Startup capital funding slips in fourth quarter, but increases in 2010

  By Staff and wire reports

Saturday, January 22, 2011Funding to startup companies sagged a bit in the fourth quarter of 2010 as venture capitalists funneled less money into fewer companies, with biotechnology taking the brunt of the drop-off, according to a study released Friday.

For the full year, however, overall investments rose 19 percent from their 2009 level.

And in Pittsburgh, investments totaled just over $158 million for 51 companies last year, up 77 percent after a plunge in 2009.

“You are starting to see venture capital investing come back now,” said Koleman Karleski, managing director of Chrysalis Ventures, which has an office in Pittsburgh.

The city is one of Chrysalis’s focus markets. “We view the middle part of the country as overlooked from a venture capital standpoint,” said Karleski, a Pittsburgh native who is on the board at Foundation Radiology Group.

Chrysalis invests in the Downtown-based company, which contracts with hospitals to provide next-generation radiology services.

Typically, new companies in regions east of the Rocky Mountains and southwest of New York City get 15 percent of the available dollars, while the rest goes to the east and west coasts.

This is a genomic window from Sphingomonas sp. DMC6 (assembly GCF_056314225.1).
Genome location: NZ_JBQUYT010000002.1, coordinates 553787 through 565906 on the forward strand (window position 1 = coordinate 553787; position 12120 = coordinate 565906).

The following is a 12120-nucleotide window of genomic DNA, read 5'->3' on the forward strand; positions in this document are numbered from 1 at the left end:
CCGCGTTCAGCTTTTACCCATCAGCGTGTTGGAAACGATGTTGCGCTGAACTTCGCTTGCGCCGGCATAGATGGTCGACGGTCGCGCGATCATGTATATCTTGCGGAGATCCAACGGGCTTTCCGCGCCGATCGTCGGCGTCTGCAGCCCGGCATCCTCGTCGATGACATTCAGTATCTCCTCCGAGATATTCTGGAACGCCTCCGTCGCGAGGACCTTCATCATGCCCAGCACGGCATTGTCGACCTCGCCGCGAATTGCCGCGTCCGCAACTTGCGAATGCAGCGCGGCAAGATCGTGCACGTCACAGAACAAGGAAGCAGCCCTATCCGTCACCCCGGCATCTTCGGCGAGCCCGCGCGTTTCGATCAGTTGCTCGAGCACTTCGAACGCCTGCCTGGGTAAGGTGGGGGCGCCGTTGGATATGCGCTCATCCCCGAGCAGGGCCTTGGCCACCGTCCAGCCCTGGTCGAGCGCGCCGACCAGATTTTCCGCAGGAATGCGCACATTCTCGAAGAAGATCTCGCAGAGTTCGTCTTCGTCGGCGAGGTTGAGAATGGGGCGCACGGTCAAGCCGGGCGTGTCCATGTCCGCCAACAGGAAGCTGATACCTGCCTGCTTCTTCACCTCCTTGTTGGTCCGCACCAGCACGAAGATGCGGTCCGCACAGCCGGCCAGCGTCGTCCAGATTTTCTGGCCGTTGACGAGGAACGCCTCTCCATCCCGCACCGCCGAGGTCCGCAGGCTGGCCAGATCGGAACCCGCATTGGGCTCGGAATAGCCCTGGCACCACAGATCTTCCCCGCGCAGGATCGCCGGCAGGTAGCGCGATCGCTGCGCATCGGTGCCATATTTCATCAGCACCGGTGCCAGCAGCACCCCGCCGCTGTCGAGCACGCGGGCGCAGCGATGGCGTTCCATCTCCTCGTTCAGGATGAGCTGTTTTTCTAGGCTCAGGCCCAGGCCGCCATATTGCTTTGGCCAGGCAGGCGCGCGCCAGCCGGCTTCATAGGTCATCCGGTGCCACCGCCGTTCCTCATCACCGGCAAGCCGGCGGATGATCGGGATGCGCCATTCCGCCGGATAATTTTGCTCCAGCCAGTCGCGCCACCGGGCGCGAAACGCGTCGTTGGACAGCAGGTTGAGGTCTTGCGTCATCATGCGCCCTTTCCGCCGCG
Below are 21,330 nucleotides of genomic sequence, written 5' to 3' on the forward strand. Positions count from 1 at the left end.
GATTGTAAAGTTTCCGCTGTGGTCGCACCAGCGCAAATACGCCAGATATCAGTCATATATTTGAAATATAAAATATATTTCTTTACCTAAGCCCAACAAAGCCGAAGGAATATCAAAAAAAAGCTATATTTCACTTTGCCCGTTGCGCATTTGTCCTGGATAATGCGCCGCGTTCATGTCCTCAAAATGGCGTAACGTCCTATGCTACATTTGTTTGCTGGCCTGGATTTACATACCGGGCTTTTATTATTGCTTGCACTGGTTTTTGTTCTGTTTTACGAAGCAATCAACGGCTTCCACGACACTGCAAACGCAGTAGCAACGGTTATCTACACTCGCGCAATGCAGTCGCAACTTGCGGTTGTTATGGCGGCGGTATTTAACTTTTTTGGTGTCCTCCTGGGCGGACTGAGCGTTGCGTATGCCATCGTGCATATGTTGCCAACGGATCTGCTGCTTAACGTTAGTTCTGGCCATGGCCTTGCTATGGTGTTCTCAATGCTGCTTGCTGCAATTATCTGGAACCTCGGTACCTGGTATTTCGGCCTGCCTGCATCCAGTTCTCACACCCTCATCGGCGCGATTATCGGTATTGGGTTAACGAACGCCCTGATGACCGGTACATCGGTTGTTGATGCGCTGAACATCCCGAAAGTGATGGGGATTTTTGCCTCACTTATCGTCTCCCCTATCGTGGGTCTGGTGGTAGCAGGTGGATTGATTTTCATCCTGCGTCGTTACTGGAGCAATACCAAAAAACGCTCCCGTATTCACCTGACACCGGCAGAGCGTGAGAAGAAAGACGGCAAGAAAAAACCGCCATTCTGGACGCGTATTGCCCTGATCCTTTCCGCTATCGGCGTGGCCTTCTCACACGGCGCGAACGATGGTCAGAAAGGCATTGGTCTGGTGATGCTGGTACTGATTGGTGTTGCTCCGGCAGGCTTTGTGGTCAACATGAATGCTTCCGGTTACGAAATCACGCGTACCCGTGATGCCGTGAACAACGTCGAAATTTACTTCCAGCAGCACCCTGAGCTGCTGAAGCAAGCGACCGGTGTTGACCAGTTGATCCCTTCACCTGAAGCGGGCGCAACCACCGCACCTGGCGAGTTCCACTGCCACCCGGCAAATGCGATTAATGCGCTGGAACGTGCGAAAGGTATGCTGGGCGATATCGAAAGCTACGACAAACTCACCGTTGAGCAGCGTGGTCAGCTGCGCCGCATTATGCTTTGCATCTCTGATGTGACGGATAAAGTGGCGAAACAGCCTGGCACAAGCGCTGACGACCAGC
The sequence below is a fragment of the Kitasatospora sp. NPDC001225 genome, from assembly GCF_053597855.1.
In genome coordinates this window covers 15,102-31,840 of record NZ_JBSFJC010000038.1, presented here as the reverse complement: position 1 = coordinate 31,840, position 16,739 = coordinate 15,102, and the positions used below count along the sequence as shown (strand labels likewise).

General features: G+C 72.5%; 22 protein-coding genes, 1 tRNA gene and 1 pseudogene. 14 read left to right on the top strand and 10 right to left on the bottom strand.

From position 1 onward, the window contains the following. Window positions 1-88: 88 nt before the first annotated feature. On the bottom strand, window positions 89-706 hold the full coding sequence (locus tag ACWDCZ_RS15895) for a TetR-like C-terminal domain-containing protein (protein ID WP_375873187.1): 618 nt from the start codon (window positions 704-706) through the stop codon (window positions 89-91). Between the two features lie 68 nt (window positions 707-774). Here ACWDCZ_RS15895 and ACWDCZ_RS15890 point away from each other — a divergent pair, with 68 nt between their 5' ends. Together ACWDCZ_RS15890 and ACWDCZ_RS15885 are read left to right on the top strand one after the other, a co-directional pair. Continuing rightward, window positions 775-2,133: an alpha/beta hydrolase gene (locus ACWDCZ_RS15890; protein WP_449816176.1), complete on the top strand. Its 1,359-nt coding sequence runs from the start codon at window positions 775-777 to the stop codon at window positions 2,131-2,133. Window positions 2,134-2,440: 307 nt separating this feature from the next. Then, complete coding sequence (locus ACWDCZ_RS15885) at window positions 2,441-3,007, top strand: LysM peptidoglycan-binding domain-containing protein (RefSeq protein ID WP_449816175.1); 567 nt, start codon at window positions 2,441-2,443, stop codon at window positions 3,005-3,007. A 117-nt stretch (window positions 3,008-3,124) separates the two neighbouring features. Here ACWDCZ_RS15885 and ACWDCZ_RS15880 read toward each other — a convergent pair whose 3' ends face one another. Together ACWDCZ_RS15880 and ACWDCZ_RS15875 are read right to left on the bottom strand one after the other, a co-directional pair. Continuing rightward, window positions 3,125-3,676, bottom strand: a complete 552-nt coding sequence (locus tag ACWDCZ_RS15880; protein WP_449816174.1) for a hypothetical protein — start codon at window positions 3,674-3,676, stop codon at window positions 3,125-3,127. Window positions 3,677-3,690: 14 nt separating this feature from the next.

Nationally, startup investments fell 7 percent to $5 billion in the October-December quarter, compared with $5.4 billion invested in the same quarter in 2009, according to the study. A total of 765 startups snagged funding, a drop of nearly 12 percent from the fourth quarter of 2009.

The study was conducted by PriceWaterHouseCoopers and the National Venture Capital Association based on data from Thomson Reuters. It indicated that fourth-quarter drop was due in large part from a decline in funding to biotechnology companies. Biotech funding rose in the first half of the year, but declined in the third and fourth quarters.

In the last three months of the year, slightly more funding went to companies in the expansion and later stages of development than in the same quarter in 2009 — $3.4 billion — and that was split among 400 companies, down from 458. As usual, those companies received the bulk of venture capital funds distributed during the quarter.

The environment for acquisitions and initial public offerings for mature startups is still somewhat rough, meaning in many cases venture capitalists will likely have to wait quite some time before profiting from their investments.

The number of companies receiving seed funding fell 21 percent to 80 in the quarter, and the amount of funding dropped 38 percent to $243 million. The study said $1.4 billion in investments was split among 285 early-stage startups in the October-December period; $1.6 billion went to 305 early-stage startups in the year-ago quarter. Investors are clearly being cautious about which companies they finance, but interest remains in working with young startups.

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